This not only furthers the EU's open public policy goals by minimizing perceived health and environmental risks and allegedly restoring public confidence in EU regulators, but it also advances its less overt protectionist agenda. In particular, it raises the bar on foreign exports sufficiently to provide regional EU industries with the "level playing field" needed to compete against more efficient industries in the global marketplace.

Take Lamy's distinction between good and bad protectionism in relation to GM foods. Even the European Competitiveness Council has acknowledged how far behind the United States the European biotech industry has fallen. As Agrifood News noted in a report on November 26, 2002:

"Spending twice as much on research and development, and employing twice the number of people, the U.S. is creating more biotechnology products and services than Europe. . . . [In 2001], market capitalization of U.S. [biotech] firms was five times that of EU companies."

That alone would provide the commission with ample incentive to protect the relatively undeveloped European biotech industry from competition. By saddling American GMO exporters with market-access hurdles more onerous and costly than those imposed within the United States, the EU "levels" the economic playing field--that is, tilts the playing field to the advantage of European companies.

The EU Commission goes to some effort to deny this obvious fact. It contends that the higher environmental standards imposed on EU businesses pursuant to the precautionary principle actually enhance their competitiveness in world markets because of the more sophisticated technologies they are forced to employ. Other things being equal, that might be true. But the EU's rationalization ignores the reality that the more expensive technologies needed to satisfy those standards raise industry costs and make EU companies less competitive. Rather than being absorbed by such companies, the higher technology costs are almost always reflected in higher product prices. The negative competitive advantage they impose is roughly equivalent to the added cost of going beyond average international production costs to satisfy the higher EU market standards.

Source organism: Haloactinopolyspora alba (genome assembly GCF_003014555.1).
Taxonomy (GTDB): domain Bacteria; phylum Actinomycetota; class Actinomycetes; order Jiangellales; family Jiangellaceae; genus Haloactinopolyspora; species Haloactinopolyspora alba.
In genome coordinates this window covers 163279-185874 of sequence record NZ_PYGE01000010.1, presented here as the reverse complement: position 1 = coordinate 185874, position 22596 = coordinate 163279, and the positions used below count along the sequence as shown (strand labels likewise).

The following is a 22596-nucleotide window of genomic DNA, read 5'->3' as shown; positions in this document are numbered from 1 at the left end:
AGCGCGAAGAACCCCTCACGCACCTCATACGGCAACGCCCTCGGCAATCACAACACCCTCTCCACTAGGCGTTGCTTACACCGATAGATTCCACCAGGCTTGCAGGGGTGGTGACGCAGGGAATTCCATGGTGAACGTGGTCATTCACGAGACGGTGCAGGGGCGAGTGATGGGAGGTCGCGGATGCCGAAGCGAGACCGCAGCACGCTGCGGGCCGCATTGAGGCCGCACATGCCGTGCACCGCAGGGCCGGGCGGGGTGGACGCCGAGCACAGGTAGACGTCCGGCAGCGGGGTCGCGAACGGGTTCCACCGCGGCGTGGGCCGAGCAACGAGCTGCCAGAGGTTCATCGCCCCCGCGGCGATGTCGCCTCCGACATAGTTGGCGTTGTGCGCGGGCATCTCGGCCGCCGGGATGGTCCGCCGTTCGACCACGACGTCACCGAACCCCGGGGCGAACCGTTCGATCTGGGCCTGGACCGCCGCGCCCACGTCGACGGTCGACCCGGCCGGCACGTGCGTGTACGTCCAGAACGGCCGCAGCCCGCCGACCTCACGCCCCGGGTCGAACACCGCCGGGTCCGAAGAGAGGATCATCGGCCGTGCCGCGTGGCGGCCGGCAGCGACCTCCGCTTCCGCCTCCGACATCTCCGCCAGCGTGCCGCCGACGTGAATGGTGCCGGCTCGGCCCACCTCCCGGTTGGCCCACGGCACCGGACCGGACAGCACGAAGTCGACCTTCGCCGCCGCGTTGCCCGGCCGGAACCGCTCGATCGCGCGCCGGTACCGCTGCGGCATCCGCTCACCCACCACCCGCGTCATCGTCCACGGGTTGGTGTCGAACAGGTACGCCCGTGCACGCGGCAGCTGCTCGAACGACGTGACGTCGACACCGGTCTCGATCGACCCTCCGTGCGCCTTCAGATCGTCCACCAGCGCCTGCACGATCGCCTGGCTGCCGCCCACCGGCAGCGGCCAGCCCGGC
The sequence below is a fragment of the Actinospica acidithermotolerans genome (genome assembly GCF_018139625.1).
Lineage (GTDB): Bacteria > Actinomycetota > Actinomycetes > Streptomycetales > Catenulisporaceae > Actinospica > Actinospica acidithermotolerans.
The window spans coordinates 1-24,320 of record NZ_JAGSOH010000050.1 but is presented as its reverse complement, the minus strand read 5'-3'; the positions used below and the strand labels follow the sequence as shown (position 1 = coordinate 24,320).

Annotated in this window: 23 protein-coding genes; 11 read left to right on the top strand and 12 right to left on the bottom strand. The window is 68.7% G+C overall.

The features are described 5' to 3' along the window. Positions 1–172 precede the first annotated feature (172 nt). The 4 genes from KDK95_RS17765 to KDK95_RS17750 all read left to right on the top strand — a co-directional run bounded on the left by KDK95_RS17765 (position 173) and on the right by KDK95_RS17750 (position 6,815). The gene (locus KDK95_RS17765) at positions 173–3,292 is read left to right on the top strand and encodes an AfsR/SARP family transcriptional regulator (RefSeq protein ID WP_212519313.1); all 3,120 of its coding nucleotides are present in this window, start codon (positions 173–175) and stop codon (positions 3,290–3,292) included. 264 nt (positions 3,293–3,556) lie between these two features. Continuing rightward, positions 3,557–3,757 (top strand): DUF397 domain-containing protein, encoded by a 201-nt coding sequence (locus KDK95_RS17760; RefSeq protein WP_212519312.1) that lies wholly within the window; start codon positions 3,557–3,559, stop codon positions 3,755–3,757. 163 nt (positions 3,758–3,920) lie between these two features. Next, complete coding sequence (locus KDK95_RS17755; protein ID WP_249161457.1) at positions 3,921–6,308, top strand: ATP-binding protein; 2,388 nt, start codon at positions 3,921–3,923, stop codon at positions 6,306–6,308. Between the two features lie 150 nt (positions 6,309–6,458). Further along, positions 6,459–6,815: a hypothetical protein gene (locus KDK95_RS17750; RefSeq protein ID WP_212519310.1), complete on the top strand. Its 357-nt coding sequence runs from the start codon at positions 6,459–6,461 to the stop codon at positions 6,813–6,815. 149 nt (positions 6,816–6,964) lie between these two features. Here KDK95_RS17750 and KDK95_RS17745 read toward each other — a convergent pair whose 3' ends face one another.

Hence the commission seeks to level the playing field again by exporting its costly precaution-based regimes abroad to other countries along the global product supply chains, such as China. Examples include the regulation on GMO traceability and labeling, the proposed reach regulation on management of high-volume chemicals, and the combination of the directives preventing waste from electrical and electronic products and restricting the use of hazardous substances in consumer electrical and electronic products. Precaution advocates, drawing on recent internal developments within the EU, have explained the rationale underlying the export of mandatory EU environmental policy initiatives as follows: